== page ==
One of the interesting things about Detroit’s built environment is the hub-and-spoke street layout. There are multiple, conflicting street grids, some working off true north and some following the curvature of the river. This is a product of a city laid out by French farmers, expanded during peak City Beautiful, and later platted in the era of the automobile (1920’s). The spokes disrupt this grid, though, converging elegantly in downtown. Prominent in the viewshed of most of the spokes is the towering Renaissance Center, a monstrous, ultramodern complex whose futuristic interior makes for excellent lunchtime strolls and is one of the great public spaces of the city. This makes for a nice reference point from anywhere in the metro area.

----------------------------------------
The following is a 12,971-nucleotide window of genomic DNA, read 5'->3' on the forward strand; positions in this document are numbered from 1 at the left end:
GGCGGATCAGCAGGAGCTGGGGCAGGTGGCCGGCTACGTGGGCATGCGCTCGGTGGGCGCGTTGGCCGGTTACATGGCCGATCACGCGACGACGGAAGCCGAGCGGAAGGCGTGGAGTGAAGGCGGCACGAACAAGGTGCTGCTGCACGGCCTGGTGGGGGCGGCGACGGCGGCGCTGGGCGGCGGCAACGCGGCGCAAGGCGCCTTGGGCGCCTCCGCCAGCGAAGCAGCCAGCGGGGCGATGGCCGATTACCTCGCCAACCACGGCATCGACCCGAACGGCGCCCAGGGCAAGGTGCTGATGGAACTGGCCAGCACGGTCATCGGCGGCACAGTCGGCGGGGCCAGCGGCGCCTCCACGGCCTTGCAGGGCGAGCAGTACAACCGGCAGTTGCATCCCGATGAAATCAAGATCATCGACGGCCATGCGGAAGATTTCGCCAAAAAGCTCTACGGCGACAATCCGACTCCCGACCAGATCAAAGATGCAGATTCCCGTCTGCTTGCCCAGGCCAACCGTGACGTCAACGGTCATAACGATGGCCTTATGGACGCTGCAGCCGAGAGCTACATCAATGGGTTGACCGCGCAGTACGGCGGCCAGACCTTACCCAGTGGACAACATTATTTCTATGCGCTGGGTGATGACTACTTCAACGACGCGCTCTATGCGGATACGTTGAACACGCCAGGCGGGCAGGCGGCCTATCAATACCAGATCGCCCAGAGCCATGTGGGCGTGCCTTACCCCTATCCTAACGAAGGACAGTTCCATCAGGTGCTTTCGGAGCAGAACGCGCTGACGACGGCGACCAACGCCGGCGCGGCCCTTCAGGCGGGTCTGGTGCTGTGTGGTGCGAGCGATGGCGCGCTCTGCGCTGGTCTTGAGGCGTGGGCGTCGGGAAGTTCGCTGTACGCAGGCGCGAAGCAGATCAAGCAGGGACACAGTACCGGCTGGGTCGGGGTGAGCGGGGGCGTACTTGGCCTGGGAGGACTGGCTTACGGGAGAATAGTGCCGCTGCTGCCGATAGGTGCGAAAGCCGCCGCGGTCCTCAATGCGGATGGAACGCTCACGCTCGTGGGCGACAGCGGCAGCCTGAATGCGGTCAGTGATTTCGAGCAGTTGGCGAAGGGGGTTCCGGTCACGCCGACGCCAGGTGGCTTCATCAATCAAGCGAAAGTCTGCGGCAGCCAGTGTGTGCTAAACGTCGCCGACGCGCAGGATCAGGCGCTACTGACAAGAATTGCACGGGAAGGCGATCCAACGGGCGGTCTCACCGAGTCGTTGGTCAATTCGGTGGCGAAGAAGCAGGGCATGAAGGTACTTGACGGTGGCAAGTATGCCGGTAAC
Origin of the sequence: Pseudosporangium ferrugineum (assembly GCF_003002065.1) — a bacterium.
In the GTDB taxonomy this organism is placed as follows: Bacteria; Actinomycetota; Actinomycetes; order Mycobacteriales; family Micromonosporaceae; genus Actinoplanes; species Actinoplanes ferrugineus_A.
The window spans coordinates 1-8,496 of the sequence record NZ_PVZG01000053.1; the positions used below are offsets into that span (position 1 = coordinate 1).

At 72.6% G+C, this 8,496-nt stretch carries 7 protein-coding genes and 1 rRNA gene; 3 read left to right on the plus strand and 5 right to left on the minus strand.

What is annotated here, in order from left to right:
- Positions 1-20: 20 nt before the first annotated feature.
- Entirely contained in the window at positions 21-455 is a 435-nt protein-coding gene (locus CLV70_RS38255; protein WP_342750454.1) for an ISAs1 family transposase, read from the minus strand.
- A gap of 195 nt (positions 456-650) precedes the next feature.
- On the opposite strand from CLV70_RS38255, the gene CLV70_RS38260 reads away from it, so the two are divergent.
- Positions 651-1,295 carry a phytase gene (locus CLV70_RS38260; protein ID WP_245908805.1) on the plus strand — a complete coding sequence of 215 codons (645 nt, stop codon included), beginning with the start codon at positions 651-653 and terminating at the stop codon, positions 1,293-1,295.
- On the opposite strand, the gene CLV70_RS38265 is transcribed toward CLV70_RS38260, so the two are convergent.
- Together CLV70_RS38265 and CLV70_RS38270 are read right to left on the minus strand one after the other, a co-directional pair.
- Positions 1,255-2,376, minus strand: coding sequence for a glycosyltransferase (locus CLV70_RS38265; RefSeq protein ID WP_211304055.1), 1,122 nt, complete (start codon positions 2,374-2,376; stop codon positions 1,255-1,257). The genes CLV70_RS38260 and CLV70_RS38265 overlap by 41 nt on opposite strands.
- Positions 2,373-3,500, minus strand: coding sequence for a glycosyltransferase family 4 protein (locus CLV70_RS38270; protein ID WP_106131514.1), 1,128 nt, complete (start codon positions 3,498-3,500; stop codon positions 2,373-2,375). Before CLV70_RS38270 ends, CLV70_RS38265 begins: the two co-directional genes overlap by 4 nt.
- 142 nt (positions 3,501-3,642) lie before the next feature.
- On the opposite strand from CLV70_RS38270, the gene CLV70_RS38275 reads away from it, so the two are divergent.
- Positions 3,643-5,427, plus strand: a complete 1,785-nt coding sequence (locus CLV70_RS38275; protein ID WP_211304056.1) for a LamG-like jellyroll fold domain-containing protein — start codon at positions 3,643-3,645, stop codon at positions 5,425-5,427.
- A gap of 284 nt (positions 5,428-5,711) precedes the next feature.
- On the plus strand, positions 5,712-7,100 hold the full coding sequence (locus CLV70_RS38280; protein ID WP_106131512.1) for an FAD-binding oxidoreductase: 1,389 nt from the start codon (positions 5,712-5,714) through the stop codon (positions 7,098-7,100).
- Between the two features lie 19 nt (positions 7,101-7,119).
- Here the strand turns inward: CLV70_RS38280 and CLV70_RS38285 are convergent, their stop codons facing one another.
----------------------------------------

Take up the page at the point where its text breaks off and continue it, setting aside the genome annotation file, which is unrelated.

But when driving into Detroit, you’re not just thinking about the GMRENCEN, as she were rebranded. Rather, you’re thinking about a disparate cabal of architectural welcome mats. Woodward Avenue has the Little Caesars Arena, which is impressive, sordid, and mighty. And, of course, Woodward has all manner of other large buildings, Grand Circus Park, etc. Grand River has the Grand Army of the Republic building, which is surrounded by adjacent parking lots, but is also near the sweeping tent shapes of the Rosa Parks Transit Center. Farther northwest on Grand River, you get the landmark of the Motor City Casino, whose brilliant LED lights cast forth their honky tonk gleam into the darkest night. East Jefferson boasts gas stations and car dealers and the occasional, understated Art Deco masterpiece of an apartment building.